|The Yamba Berté Forest Reserve in southwestern Chad is made up of critical gallery forests, pristine woodlands, and a network of small lakes and swamps. The dense forest includes trees that can grow as tall as 35 m. The reserve is important habitat for gazelles, monkeys, warthogs, giraffe, elephants, and the rare giant eland (Taurotragus derbianus).|
Yamba Berté is located in a zone of savannah woodland that stretches across southern Chad and also supports a dense human population and most of the country's agriculture. The introduction of cotton in the 1930s and draft animals in the 1950s supported a large increase in agriculture. During the drought years (1968, 1972-1973, 1983-1984) large numbers of people migrated to the area because of its higher rainfall and the economic opportunity of its larger cities. In addition to subsistence crops such as maize, millet, and sorghum, the area is ideal for growing cotton and groundnuts, which are the two primary cash crops.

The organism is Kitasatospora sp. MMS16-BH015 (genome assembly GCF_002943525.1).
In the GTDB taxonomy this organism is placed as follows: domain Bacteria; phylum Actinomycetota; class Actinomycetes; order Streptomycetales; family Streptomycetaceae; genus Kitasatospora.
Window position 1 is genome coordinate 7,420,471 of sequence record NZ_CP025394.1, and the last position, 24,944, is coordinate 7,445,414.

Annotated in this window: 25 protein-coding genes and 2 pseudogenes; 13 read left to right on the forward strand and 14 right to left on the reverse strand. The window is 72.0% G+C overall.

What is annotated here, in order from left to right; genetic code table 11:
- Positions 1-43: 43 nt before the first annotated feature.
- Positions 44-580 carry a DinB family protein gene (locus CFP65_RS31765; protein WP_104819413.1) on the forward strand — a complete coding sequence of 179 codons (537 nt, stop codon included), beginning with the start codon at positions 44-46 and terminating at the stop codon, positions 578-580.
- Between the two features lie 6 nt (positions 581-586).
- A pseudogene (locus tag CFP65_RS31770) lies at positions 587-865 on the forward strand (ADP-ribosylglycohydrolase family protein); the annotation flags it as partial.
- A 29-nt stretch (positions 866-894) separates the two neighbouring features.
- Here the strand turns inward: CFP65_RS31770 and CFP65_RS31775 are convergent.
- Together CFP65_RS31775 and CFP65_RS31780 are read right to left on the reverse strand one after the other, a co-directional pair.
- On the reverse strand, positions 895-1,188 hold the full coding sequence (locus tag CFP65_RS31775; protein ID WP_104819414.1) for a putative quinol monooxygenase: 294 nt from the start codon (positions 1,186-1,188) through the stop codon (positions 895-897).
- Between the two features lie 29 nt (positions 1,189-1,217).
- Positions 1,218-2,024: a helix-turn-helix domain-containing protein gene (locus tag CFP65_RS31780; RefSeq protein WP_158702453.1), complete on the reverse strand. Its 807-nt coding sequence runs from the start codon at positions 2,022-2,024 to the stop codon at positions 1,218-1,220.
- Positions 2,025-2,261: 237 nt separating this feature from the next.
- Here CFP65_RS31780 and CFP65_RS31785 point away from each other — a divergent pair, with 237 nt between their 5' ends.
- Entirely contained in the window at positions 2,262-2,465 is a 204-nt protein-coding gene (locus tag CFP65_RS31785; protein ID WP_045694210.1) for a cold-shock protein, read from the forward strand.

The 1986 image shows agriculture around Yamba Berté, including some encroachment on the reserve area. The second image, captured 15 years later, shows dramatically increased agriculture around the reserve and several areas where the reserve boundary has been breeched. The high-resolution image (image below) shows the detail in one area of encroachment.
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